Archive for December 27, 2019

© 2019 G.N. Jacobs

Now that I’ve burned the ships behind me on the Trojan beach, it’s perhaps high time to inventory what I can actually do to get started, not counting, of course, the actual process of Ass Flopped on Couch, Stare at iPad Music App Until Something Makes Me Tap Keys. Most composers should have a basic idea of what their work might sound like before starting. And arbitrary as hell, I will start with the sounds that might be everywhere just under the surface of all of our lives, environmental sounds (or noise from the perspective of the people below me).


One benefit of starting my journey as a wordsmith arrogantly porting over the voices from his muse (I facetiously assert mine as Calliope and note that she gets stereotypically PMS when I don’t work for more than 24 hours) to the currently frightening world of untapped musical possibilities, typewriters. I have four, including two manuals, because in my ongoing appeasement and propitiation of Sweet Callie as a novelist there just ain’t no excuses for not pounding keys, Baby! Not even a failure to pay the electric bill or the end of Post-Industrial Civilization as we know it.

Not all typewriters are created equal. I don’t mean this the way I might get snobby nostalgic about my harmonicas, bell kit, recorder, Chinese flute, or even the out of tune banjo atop a key bookcase (all stories for a later post). Depending on how the factory gnomes put it together hoping to assist the next Hemingway or Faulkner beat the stuffing out of the literary world; Qwerty the Office Dragon (or merely Office Ogre for those that can really type) will sound different from machine to machine.

My favorite of the quartet is my white Olympia. This manual was sold to me when I surrendered a Royal portable that had the kind of mechanical flaws that suggest put a bullet in the horse it’s the only humane thing to do. The man at the typewriter repair store said things like “built in Germany, mechanically solid and recently refurbished” and got $300 out of me. On the writing side of this equation, even not using Ollie because those newfangled ‘puters still put out a siren call, I feel reassured having her ready for either an attack of do it to prove I still know how or an actual failure of the lights. Why? Mechanically solid usually means the machine can sit patiently a decent while on a desk until you the owner figures out how to take his thumbs out of his ass.

In a musical sense, Ollie presents to her composer a deeper click-clack on those keys that most of the others in my possession. Especially, since I have tons of heavyweight (20lb and 24lb) typing paper, which also affects the sound quality for the budding composer seeking to write what he knows into a piece. I can see duets and quartets juxtaposing each machine as a slightly different voice in the story of the music with possibly my various computer keyboards throwing in their quiet by comparison tones, just because no one likes being left out of the party.

The electrics in this story also have interesting sounds to them that add something to the musical narrative (everything is story to me). The keys hit the paper with slightly different tones for which I suppose I’ll have to post some samples of all my dragons (I don’t type fast enough to demote these ladies to mere ogres) so you hear what my choices are. The cool part considering Madame Brother and her sister, Madame Selectric, is the whir between keystrokes evocative of, well, even after dethronement by the computer, the hum of the Late Industrial office to be captured in music.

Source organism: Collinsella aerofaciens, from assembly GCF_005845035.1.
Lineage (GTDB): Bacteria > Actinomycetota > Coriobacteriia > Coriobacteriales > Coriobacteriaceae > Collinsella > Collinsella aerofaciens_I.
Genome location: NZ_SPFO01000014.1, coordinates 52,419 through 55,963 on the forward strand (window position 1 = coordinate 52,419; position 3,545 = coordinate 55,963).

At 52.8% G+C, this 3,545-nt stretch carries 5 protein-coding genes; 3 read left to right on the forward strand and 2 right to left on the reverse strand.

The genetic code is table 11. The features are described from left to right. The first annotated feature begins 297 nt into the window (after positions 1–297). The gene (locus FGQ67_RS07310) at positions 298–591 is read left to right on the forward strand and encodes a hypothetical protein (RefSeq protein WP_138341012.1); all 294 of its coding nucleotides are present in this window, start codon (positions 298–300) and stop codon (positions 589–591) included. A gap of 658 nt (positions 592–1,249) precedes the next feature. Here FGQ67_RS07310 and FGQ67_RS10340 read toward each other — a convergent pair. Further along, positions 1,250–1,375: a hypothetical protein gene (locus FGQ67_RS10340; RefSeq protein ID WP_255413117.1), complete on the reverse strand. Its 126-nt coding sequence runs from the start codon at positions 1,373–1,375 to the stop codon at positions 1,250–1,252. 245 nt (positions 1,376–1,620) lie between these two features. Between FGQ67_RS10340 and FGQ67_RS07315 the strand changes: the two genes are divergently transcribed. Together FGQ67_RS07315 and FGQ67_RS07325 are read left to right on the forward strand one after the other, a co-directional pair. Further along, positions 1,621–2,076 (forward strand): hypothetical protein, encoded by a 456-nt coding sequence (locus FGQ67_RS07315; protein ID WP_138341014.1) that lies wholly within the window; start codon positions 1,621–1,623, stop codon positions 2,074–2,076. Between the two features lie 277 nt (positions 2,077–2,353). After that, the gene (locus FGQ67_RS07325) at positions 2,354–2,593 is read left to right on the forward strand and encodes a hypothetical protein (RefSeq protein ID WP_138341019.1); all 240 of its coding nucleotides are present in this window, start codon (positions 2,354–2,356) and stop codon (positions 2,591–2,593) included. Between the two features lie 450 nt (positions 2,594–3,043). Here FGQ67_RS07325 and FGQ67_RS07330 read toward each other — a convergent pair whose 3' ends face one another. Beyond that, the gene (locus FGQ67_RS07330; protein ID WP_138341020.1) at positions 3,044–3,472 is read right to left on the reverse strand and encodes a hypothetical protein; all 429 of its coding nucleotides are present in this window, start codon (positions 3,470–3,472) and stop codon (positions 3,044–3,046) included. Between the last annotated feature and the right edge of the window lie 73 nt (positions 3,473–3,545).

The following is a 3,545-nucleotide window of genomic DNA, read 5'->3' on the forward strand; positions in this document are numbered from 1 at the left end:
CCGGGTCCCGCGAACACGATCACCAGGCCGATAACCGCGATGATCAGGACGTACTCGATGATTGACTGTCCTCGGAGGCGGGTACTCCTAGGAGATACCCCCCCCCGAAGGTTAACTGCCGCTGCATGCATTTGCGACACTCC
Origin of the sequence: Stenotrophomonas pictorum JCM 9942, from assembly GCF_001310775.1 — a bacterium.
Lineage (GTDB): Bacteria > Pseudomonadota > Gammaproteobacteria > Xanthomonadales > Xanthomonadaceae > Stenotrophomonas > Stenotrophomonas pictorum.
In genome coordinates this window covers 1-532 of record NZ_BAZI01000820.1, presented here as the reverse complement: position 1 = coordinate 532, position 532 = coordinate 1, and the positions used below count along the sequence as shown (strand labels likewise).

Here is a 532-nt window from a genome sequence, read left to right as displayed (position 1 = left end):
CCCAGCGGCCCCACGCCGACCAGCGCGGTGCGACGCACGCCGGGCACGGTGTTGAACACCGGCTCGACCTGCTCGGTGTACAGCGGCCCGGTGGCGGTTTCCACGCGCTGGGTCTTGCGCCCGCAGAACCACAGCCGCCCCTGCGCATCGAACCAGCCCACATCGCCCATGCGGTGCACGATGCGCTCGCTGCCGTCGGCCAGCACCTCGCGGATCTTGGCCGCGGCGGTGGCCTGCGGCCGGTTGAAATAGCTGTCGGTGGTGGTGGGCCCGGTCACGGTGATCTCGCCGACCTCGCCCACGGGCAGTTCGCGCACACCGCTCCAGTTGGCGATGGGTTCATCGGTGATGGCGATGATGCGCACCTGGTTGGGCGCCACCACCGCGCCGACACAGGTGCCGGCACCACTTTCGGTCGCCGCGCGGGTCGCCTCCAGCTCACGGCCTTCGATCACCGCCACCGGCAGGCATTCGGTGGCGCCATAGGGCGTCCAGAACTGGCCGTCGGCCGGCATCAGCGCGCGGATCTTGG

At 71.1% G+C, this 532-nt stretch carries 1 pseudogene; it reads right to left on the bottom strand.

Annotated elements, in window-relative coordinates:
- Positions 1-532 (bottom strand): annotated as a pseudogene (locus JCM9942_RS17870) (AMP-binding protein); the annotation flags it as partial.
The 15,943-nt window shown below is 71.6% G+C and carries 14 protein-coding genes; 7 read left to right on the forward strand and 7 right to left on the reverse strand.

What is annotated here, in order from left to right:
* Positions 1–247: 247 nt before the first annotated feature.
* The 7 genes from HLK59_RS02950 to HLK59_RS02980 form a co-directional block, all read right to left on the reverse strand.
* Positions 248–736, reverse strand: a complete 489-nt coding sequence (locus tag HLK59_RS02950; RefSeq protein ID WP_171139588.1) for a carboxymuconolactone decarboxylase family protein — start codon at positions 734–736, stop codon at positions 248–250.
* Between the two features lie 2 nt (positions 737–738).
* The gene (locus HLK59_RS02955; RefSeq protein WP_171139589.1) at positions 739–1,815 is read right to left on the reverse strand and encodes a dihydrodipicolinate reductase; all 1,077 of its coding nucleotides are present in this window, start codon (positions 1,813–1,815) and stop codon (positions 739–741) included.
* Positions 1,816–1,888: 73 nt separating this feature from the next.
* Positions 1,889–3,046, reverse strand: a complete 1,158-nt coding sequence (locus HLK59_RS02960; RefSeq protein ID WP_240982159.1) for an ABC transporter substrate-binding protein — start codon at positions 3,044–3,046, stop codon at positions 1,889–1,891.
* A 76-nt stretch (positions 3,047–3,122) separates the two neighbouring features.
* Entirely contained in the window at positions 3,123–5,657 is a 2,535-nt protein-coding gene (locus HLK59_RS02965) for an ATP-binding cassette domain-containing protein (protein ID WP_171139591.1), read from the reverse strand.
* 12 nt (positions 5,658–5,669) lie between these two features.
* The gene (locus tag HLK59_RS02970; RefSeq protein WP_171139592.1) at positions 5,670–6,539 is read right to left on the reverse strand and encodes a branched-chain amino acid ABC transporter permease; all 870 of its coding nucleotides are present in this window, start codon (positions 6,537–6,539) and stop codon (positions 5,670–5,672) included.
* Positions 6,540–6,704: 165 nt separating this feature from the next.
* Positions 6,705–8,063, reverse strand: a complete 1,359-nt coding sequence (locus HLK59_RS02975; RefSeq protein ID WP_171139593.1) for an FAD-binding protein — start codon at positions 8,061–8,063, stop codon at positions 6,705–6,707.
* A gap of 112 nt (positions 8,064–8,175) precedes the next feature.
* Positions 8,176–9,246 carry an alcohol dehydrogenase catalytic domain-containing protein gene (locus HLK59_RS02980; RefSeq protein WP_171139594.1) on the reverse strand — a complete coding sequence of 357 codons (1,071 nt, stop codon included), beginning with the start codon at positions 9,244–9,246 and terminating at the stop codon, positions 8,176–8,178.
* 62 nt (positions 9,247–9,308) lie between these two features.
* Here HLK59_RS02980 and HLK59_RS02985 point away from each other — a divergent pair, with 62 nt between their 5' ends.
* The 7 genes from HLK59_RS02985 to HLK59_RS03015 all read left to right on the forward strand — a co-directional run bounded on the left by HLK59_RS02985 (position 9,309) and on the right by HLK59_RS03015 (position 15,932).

And then you do the Google search to find that surprisingly not a whole lot of typewriter music immediately pops out of the ether. At the top of the page will almost always be Leroy Anderson’s The Typewriter with clips of various performances. This piece neatly fits in with YouTube’s preference for short clips and sounds light and breezy…until you see the percussionist’s hands.

He’s not typing so much as playing the drums because when you don’t care about the black ink on the page you can go much faster to the typing speed close to 100WPM seen in Anderson’s work. If you actually type that fast on a manual, to my way of thinking, the monster devolves well past ogre to Russian Blue kitten seeking milk. Good to know, the composer that pokes along with two fingers thinks. A rhythmic juxtaposition for the piece to do both regular typing and high-speed percussion.

Raid the kitchen.

Since this post is all about improvised instruments that we might all have in our homes, depending on the qualities of your cookware just drop something on the tile floor and see what rings back up. I have at least one saucepan that produces a verifiably pleasing tone and have yet to drop other cookware. And – CHHHHHK! – that was my downstairs neighbors metaphorically hanging me from the nearest yardarm for any possible condo noise infractions after hours.

Bad jokes aside, it seems people have been improvising music out of their kitchen goods for a long time. Should I save money and tape two spoons together or allow myself to get rooked at the music store buying the professionally manufactured instrument that has become an occasional feature of Folk and Bluegrass music? Depends on my bank account when I decide – “Yup, needs spoons.”

So far the most interesting sound in my kitchen is my coffeemaker. Brew coffee, the same four cups nearly every day, and yank up the top to allow the pent up steam to escape. It gurgles and rattles, but never exactly the same way twice. Sometimes it’s loud. Sometimes you get ten seconds out of the throaty noise. And other times you just have to whine – “is that all there is?” I’m thinking it will go well with the typewriter…or not.

Raid the big drawer in your desk and/or tool cabinet.